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Upper School Corner - Mrs. Chaya Leah Sufrin

Thursday, 19 November, 2015 - 5:23 pm

Museum of Tolerance

On Thursday, November 12, the 9-12 grade students went on a trip to the Museum of Tolerance in Los Angeles. This museum visit was arranged in conjunction with our year-long study of the Holocaust. The students were led on a tour of the museum and were able to visit  the Tolerance section, as well as the Holocaust section. The tour guide, provided by the Museum, commented on how well spoken our students were and how much information they already knew.

In the Tolerance section, the girls experienced firsthand what discrimination and prejudice feels like. They were shown many examples of hate speech and hate crimes, and how quickly bad things can escalate when not dealt with properly. The students learned about the 4 characters that can be involved in a conflict; the bully, the victim, the bystander, and the ally. Many of the students found this part very powerful as they themselves could identify with these characters.

The Holocaust section was emotional and informative at the same time. Some students expressed dismay at the level of destruction brought on the Jews of Europe. As one student put it, “As many Holocaust books as I’ve read, it’s always so hard to see the pictures and videos of real people.” One student expressed a frustration that so many teens around the country don’t know or care about this terrible atrocity.  Students received a passport of a child who was a victim of the Holocaust, and as they traveled through the museum, they stopped at various points and learned more about the fate of these children.  One student shared with her teacher,  “ I had Ruth Moses. She was an amazing kid and went through a really traumatic experience.The Germans deported 16,000 German Jews to the ghetto in the city of Riga. Ruth was one of those 16,000 Jews.  In November the Jews in the ghetto were either put into enclosed gas vans or sent to death camps where they were worked to death.No one knows what happened to Ruth after she was sent to Riga”.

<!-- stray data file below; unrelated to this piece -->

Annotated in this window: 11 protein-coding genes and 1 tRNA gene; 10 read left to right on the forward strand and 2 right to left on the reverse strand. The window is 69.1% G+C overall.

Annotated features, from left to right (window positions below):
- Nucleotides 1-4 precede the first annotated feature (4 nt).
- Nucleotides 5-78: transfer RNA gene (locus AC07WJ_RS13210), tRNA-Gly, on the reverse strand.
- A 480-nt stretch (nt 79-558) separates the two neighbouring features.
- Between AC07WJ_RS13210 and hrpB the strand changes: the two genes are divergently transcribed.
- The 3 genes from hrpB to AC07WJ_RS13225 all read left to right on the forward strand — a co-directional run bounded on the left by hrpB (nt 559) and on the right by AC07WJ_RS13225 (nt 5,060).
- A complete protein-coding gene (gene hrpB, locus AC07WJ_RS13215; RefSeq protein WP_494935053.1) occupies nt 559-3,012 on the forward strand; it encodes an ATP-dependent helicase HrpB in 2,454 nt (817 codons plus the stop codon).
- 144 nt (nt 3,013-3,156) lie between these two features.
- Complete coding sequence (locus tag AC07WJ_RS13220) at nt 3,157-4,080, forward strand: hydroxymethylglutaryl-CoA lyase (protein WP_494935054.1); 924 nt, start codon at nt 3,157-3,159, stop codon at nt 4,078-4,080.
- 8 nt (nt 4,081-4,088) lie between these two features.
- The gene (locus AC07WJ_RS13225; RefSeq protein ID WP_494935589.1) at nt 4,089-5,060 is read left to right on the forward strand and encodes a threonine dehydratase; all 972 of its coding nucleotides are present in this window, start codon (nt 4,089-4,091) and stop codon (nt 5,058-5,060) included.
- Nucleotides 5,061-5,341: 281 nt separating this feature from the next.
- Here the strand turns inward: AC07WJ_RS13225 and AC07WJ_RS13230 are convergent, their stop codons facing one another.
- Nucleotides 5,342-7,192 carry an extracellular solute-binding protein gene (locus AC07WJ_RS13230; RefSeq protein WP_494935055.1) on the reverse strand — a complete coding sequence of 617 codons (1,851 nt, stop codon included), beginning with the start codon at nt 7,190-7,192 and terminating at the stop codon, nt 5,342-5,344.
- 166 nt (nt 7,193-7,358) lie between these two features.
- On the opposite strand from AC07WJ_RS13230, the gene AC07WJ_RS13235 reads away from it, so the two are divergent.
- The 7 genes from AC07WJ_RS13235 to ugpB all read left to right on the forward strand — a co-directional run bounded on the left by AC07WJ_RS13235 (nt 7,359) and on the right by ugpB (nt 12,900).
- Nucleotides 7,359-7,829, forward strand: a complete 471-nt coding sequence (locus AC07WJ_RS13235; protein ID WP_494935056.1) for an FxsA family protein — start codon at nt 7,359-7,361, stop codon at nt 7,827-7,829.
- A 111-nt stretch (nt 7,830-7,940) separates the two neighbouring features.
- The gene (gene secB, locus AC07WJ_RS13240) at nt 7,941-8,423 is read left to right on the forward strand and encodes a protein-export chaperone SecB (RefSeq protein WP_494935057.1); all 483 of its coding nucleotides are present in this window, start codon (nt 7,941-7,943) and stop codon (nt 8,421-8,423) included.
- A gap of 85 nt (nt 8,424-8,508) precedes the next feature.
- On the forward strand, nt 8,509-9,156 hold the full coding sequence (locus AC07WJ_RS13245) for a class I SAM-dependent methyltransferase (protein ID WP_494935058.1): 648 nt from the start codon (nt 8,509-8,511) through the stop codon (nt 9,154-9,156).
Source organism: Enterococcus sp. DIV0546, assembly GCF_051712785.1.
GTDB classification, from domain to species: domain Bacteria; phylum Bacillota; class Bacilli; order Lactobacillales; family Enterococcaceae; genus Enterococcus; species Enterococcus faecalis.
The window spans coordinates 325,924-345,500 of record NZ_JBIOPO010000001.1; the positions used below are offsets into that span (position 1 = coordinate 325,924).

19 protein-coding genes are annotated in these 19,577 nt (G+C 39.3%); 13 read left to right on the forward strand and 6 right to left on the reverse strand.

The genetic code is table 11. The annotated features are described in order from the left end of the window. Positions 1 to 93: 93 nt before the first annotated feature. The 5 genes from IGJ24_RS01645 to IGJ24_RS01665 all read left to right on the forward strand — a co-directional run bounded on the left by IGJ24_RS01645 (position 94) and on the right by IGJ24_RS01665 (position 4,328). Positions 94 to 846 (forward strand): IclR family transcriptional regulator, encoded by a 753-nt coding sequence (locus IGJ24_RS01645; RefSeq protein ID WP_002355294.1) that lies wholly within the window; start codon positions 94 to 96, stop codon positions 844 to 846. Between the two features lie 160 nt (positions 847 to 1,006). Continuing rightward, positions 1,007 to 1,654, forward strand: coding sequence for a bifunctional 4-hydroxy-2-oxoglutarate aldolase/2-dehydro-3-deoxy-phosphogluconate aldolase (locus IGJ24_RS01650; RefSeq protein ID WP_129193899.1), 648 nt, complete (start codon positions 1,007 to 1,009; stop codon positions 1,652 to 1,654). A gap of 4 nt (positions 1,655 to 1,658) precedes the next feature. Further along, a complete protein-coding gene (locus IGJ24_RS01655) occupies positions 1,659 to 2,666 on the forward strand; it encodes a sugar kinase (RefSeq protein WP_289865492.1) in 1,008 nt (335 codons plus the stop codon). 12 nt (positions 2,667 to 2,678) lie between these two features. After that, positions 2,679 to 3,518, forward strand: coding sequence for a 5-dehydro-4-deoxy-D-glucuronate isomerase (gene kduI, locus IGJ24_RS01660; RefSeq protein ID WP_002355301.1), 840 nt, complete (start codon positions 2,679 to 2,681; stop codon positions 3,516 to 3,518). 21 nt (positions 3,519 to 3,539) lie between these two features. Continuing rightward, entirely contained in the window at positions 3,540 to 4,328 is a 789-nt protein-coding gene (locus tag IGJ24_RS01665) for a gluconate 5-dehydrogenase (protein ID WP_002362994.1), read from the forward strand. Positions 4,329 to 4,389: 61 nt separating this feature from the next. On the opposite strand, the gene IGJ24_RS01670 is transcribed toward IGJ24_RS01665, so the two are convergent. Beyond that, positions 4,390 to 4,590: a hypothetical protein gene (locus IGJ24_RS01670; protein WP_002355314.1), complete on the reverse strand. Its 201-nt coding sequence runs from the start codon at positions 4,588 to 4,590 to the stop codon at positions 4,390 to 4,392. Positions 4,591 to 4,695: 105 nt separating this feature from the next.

After an intense museum visit, the girls were able to have a quick lunch at Nagillah Pizza and make it back to school in time for pick up. High School Jewish History teacher, Chaya Leah Sufrin said of the field trip, “I always see a change in the students after the visit to the Museum of Tolerance. Perhaps it’s the visual proof of what happened, or the incredible way the information is displayed, but my students always come back with a more mature outlook on the Holocaust and a deep desire to know more about the destruction of European Jewry.”

 Mrs. Chaya Leah Sufrin 

Comments on: Upper School Corner - Mrs. Chaya Leah Sufrin

Tuvia Pinchas HaKohain Tatik wrote...

I want to applaud you for taking the girls and my daughter to this trip. it is important to know of our current jewish history - pleasant or horrific- with knowledge and will power we can change the future for the better - for all humanity.
Mr. Tatik